Browse Prior Art Database

Transport of Substrates for Multilayer Deposition in a Vacuum

IP.com Disclosure Number: IPCOM000093264D
Original Publication Date: 1967-Aug-01
Included in the Prior Art Database: 2005-Mar-06
Document File: 2 page(s) / 33K

Publishing Venue

IBM

Related People

Bertelsen, BI: AUTHOR [+3]

Abstract

When performing vacuum deposition operations in a high-vacuum system, it is desired to make as many depositions on as many substrates as possible without having to open the vacuum system. This system allows many substrates to be preheated, brought to a work station where vacuum deposition occurs, and stored after deposition. Also, the system is reversible, allowing successive depositions upon a single substrate. These depositions are carried out in a high-vacuum system, without need to open the vacuum system.

This text was extracted from a PDF file.
At least one non-text object (such as an image or picture) has been suppressed.
This is the abbreviated version, containing approximately 54% of the total text.

Page 1 of 2

Transport of Substrates for Multilayer Deposition in a Vacuum

When performing vacuum deposition operations in a high-vacuum system, it is desired to make as many depositions on as many substrates as possible without having to open the vacuum system. This system allows many substrates to be preheated, brought to a work station where vacuum deposition occurs, and stored after deposition. Also, the system is reversible, allowing successive depositions upon a single substrate. These depositions are carried out in a high- vacuum system, without need to open the vacuum system.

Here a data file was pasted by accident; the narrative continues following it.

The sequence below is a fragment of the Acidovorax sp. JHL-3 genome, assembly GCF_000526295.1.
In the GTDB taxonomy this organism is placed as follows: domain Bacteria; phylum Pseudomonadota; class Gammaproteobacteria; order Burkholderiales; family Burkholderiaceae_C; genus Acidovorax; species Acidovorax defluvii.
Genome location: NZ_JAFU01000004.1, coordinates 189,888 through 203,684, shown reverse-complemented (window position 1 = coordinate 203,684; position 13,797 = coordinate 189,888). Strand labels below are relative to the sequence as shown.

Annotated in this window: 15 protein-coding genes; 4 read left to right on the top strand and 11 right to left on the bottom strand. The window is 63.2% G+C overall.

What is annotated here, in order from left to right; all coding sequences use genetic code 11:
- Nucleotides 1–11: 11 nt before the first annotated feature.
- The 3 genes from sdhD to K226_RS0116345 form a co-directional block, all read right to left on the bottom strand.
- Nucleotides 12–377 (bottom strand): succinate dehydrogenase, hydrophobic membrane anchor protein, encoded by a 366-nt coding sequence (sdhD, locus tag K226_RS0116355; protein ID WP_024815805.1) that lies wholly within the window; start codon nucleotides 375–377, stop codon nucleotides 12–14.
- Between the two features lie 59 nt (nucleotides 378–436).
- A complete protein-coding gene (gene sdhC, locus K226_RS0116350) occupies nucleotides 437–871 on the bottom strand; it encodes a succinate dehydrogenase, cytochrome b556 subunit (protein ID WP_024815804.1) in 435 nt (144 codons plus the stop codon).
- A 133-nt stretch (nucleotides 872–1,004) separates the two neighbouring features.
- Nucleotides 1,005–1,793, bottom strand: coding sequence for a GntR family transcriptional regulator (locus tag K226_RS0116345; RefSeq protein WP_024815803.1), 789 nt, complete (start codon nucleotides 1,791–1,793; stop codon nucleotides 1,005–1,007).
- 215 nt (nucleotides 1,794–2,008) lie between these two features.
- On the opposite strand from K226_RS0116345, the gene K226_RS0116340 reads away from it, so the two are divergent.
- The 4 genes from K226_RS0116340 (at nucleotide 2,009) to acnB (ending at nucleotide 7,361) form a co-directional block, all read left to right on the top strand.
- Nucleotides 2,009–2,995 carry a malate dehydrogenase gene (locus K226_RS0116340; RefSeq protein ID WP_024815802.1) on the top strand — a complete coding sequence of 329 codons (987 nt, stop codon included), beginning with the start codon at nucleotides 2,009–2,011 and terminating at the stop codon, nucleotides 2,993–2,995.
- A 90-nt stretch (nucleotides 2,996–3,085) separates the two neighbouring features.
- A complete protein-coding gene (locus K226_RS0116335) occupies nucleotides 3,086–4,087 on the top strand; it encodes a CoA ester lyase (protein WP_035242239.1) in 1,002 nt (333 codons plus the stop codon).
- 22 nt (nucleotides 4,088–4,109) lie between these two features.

Substrates 1 are stored in vertical elevator system 2 which allows individual substrates 1 to be brought into position 1A prior to deposition. Elevator system 2 can contain heaters not shown. When a substrate 1 is in position 1A, it is engaged by crossbar 3 attached to endless chain conveyor belt 4. The latter moves substrate 1 to work position 1B by guiding it along substrate carrier guide rail 5. At work position 1B, the vapor source is allowed to impinge upon substrate 1 by use of a shutter system not shown. After deposition, substrate 1 is moved to storage position 1C.

As the substrate is moved from position 1B to 1C, guide bar 6 engages the next substrate 1, moved into position 1A by elevator system 2, and moves it to position 1B. Concurrently, guide bar 12 comes into the position formerly occupied by bars 6 and 3. As deposition occurs on the second substrate at position 1B, the first substr...